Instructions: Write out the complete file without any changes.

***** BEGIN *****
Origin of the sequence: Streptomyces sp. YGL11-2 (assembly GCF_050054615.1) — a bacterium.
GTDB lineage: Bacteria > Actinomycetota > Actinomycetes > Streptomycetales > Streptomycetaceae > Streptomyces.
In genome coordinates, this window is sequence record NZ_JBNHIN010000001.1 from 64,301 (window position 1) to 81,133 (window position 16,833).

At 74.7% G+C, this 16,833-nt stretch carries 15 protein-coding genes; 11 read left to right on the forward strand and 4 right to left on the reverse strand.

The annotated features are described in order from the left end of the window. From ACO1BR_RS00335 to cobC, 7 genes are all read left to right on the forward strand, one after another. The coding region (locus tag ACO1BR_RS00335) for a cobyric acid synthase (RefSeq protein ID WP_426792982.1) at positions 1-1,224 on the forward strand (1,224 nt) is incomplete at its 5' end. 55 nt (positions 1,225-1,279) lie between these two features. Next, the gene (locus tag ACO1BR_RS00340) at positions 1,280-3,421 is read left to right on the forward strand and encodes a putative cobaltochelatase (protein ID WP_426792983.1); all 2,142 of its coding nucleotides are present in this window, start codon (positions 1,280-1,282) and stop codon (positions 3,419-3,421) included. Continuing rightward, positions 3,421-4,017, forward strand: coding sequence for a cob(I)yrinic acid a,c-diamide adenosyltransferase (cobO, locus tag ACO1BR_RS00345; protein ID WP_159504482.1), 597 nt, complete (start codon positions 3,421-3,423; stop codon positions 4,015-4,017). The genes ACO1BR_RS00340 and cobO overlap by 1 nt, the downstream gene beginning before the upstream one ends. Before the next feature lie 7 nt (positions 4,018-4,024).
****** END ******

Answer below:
Origin of the sequence: Streptomyces sp. YGL11-2 (assembly GCF_050054615.1) — a bacterium.
GTDB lineage: Bacteria > Actinomycetota > Actinomycetes > Streptomycetales > Streptomycetaceae > Streptomyces.
In genome coordinates, this window is sequence record NZ_JBNHIN010000001.1 from 64,301 (window position 1) to 81,133 (window position 16,833).

At 74.7% G+C, this 16,833-nt stretch carries 15 protein-coding genes; 11 read left to right on the forward strand and 4 right to left on the reverse strand.

The annotated features are described in order from the left end of the window. From ACO1BR_RS00335 to cobC, 7 genes are all read left to right on the forward strand, one after another. The coding region (locus tag ACO1BR_RS00335) for a cobyric acid synthase (RefSeq protein ID WP_426792982.1) at positions 1-1,224 on the forward strand (1,224 nt) is incomplete at its 5' end. 55 nt (positions 1,225-1,279) lie between these two features. Next, the gene (locus tag ACO1BR_RS00340) at positions 1,280-3,421 is read left to right on the forward strand and encodes a putative cobaltochelatase (protein ID WP_426792983.1); all 2,142 of its coding nucleotides are present in this window, start codon (positions 1,280-1,282) and stop codon (positions 3,419-3,421) included. Continuing rightward, positions 3,421-4,017, forward strand: coding sequence for a cob(I)yrinic acid a,c-diamide adenosyltransferase (cobO, locus tag ACO1BR_RS00345; protein ID WP_159504482.1), 597 nt, complete (start codon positions 3,421-3,423; stop codon positions 4,015-4,017). The genes ACO1BR_RS00340 and cobO overlap by 1 nt, the downstream gene beginning before the upstream one ends. Before the next feature lie 7 nt (positions 4,018-4,024).